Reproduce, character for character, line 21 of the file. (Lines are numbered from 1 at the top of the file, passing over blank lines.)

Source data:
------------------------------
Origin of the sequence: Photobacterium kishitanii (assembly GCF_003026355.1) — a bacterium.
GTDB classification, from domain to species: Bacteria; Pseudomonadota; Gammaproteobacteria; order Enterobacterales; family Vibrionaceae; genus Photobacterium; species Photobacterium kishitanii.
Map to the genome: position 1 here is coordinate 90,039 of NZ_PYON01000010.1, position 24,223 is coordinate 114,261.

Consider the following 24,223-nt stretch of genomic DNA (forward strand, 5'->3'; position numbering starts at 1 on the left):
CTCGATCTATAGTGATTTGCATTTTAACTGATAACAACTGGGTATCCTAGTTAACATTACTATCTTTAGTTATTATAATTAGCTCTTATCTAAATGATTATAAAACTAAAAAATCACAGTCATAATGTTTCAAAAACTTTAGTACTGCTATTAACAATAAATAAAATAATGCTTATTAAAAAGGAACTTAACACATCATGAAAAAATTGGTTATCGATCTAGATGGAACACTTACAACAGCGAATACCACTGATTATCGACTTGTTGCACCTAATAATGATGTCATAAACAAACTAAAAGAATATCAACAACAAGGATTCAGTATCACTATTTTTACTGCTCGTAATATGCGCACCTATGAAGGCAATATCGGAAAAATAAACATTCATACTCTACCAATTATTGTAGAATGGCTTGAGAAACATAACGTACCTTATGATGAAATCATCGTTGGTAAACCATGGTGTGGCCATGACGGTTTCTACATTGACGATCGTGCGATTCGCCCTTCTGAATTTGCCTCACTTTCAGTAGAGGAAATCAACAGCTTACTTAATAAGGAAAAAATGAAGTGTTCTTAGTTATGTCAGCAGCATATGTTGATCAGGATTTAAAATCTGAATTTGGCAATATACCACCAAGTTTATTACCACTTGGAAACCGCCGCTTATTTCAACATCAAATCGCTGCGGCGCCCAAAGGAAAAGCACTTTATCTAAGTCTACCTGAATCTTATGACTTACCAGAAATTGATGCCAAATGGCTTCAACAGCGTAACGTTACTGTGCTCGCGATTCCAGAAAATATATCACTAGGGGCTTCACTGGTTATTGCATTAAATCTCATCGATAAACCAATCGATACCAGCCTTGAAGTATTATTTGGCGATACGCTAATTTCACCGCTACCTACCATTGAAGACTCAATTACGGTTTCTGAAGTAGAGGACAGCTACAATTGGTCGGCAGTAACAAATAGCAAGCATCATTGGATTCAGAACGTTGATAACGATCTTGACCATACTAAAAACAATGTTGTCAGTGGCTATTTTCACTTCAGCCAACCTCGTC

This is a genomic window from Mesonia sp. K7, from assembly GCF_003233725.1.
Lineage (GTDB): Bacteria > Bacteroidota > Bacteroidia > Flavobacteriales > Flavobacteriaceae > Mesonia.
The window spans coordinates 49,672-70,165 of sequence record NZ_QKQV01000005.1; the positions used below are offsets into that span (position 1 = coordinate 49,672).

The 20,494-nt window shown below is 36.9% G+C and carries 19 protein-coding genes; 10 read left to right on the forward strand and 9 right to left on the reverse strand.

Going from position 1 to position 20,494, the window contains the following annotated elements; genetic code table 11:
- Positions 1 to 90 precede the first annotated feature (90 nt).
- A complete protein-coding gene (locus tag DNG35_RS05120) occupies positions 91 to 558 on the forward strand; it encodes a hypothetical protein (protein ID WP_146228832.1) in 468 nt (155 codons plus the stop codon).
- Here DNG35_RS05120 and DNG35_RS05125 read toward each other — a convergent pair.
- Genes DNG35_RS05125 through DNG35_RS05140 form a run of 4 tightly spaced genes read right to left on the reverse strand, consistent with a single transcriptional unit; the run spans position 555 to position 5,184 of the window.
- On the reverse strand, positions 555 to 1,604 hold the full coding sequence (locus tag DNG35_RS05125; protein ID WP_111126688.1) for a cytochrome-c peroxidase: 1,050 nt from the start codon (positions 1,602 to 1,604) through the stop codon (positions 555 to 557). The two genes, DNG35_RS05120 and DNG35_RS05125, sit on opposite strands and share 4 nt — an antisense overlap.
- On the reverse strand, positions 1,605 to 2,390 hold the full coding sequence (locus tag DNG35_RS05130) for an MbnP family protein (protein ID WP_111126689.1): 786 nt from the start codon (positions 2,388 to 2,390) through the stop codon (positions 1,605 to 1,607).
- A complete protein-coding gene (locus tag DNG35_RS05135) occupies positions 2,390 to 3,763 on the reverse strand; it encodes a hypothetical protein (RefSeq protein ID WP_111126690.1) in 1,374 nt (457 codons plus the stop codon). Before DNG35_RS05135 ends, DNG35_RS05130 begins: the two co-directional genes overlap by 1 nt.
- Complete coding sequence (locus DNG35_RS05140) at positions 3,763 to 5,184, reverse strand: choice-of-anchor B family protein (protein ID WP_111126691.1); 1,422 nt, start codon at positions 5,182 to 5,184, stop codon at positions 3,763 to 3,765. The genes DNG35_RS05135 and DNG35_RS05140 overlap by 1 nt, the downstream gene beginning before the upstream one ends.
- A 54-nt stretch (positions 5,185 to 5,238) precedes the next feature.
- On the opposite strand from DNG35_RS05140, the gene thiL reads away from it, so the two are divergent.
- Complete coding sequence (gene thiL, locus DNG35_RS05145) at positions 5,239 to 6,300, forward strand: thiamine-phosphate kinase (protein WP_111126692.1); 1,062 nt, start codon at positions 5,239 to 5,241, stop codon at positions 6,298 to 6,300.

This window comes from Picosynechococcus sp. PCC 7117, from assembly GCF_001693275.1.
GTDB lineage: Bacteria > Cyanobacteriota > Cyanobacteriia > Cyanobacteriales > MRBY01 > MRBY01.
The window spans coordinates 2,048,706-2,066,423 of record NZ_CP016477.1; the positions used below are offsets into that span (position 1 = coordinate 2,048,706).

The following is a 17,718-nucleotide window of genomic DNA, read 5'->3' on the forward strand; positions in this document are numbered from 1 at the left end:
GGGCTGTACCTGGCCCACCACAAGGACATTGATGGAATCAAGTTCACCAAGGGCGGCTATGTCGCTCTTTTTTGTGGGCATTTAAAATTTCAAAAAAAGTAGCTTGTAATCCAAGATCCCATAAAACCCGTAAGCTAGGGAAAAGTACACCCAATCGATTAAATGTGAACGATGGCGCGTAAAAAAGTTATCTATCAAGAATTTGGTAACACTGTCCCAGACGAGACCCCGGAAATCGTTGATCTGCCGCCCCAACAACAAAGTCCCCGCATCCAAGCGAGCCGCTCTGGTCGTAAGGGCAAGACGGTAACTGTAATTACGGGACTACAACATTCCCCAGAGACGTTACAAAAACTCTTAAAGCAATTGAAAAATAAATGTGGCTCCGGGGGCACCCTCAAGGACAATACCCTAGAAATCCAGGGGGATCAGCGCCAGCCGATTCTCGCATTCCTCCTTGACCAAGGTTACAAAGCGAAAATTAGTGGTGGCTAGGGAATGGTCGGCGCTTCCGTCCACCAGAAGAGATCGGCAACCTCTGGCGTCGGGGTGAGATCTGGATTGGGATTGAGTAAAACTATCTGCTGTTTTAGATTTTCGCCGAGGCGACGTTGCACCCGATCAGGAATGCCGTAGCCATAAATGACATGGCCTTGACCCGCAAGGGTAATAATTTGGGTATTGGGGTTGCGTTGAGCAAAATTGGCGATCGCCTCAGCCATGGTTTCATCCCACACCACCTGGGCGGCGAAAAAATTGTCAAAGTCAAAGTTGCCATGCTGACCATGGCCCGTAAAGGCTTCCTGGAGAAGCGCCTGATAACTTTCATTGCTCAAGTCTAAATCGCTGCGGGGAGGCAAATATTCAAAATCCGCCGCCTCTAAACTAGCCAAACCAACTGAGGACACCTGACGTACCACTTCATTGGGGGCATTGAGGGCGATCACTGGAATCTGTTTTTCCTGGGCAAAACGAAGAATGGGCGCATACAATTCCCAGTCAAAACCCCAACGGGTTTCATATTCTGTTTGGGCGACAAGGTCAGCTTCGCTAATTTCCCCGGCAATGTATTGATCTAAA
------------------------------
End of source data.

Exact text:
- Complete coding sequence (gene thiL, locus DNG35_RS05145) at positions 5,239 to 6,300, forward strand: thiamine-phosphate kinase (protein WP_111126692.1); 1,062 nt, start codon at positions 5,239 to 5,241, stop codon at positions 6,298 to 6,300.